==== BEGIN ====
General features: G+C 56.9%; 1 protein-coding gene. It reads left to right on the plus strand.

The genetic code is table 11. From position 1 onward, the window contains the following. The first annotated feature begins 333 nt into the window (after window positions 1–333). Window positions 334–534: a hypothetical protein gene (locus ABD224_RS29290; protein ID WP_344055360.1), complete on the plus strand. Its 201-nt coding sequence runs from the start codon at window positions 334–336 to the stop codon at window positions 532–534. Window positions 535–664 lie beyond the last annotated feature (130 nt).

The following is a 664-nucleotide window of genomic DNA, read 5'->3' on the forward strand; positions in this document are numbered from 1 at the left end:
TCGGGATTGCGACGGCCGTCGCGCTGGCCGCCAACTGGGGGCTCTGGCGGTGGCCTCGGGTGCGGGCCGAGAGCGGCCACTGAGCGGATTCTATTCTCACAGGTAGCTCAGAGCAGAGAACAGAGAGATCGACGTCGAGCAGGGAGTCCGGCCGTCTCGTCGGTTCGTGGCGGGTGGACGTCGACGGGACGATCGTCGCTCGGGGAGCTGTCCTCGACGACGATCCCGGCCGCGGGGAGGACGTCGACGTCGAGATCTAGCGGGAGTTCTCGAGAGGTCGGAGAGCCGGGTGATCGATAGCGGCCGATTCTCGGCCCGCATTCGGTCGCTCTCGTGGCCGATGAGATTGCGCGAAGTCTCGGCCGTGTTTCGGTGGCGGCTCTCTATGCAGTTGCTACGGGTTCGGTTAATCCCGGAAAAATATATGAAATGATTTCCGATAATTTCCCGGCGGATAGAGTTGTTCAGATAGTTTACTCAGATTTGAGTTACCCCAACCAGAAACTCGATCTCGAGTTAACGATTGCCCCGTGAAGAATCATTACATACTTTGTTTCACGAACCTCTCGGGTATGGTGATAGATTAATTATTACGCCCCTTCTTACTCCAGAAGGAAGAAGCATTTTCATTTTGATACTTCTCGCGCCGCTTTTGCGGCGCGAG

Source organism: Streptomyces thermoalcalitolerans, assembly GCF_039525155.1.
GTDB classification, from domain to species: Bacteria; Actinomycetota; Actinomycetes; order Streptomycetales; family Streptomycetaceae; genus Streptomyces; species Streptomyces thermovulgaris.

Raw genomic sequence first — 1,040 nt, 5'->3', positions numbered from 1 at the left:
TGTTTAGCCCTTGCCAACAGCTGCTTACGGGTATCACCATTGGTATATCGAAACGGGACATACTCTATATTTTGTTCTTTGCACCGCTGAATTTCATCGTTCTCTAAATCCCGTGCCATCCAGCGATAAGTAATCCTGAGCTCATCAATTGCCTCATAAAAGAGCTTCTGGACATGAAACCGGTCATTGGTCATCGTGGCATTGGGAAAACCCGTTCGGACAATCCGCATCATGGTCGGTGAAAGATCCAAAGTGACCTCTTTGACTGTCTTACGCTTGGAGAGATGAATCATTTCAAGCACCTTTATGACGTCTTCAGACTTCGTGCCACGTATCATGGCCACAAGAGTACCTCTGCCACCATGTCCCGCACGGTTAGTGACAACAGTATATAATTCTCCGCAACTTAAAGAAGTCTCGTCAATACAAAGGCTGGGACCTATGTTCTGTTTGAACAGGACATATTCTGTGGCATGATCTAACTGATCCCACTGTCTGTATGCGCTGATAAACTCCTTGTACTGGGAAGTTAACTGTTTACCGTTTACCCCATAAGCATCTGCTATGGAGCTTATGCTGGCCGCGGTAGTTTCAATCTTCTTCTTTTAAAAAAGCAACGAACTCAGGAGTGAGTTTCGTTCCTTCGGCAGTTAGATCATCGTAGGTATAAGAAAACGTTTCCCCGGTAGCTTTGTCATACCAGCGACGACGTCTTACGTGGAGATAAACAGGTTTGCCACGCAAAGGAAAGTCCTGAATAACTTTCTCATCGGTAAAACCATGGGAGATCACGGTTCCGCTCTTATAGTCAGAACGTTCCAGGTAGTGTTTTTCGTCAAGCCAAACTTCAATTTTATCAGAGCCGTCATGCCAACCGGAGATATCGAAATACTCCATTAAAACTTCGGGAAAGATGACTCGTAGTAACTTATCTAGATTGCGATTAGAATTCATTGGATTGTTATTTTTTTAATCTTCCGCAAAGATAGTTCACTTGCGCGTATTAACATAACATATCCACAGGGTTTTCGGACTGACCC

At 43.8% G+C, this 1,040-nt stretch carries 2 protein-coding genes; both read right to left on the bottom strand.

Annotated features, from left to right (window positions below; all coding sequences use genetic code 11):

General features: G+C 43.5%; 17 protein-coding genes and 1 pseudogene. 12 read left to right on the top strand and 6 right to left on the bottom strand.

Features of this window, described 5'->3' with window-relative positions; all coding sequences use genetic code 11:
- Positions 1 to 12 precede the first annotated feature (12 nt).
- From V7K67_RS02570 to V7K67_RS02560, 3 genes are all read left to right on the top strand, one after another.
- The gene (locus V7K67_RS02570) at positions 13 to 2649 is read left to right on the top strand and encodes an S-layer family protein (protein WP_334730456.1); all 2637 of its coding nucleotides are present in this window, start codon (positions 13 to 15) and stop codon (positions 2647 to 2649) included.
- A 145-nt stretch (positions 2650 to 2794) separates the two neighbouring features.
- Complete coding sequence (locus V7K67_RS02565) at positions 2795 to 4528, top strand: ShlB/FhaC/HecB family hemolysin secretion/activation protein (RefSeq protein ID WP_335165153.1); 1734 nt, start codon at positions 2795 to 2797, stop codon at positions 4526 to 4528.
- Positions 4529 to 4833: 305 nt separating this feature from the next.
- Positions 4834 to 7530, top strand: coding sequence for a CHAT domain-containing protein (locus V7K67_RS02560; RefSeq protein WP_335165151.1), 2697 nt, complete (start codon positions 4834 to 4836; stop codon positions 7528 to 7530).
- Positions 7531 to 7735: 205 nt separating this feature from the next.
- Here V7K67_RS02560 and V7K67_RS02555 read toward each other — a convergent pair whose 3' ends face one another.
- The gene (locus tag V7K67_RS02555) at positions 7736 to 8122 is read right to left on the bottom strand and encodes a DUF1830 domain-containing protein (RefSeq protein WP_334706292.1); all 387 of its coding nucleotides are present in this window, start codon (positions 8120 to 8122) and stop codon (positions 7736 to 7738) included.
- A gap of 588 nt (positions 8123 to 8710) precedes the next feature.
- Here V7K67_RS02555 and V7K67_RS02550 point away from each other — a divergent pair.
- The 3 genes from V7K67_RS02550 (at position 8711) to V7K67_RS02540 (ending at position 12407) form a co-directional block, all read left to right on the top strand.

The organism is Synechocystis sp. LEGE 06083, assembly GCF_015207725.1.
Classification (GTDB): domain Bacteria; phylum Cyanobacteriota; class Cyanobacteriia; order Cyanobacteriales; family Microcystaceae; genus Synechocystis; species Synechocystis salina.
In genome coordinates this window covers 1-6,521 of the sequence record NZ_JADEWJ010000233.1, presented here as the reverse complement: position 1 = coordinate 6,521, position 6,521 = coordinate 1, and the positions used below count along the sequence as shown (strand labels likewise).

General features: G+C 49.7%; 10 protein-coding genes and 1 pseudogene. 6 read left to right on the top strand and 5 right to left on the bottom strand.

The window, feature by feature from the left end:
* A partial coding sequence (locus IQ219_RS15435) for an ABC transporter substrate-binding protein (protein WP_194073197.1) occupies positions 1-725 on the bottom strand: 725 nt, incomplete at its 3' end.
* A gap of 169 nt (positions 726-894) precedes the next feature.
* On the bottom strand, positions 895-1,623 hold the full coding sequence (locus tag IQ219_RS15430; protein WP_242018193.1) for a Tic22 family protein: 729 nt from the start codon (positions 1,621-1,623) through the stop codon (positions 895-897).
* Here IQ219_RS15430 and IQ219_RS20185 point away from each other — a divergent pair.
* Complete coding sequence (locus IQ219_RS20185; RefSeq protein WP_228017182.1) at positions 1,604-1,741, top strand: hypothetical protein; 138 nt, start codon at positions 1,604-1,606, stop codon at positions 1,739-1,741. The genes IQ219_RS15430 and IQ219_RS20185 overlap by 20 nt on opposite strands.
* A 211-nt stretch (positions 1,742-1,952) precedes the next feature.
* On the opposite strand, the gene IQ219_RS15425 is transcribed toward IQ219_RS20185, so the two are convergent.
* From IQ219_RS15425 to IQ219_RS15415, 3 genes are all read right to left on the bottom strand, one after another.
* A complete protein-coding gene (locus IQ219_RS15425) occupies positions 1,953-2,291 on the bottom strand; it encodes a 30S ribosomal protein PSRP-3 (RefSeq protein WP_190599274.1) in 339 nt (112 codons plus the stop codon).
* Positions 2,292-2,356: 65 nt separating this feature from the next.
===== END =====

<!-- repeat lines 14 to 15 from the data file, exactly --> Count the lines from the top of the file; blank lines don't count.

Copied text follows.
- From V7K67_RS02570 to V7K67_RS02560, 3 genes are all read left to right on the top strand, one after another.
- The gene (locus V7K67_RS02570) at positions 13 to 2649 is read left to right on the top strand and encodes an S-layer family protein (protein WP_334730456.1); all 2637 of its coding nucleotides are present in this window, start codon (positions 13 to 15) and stop codon (positions 2647 to 2649) included.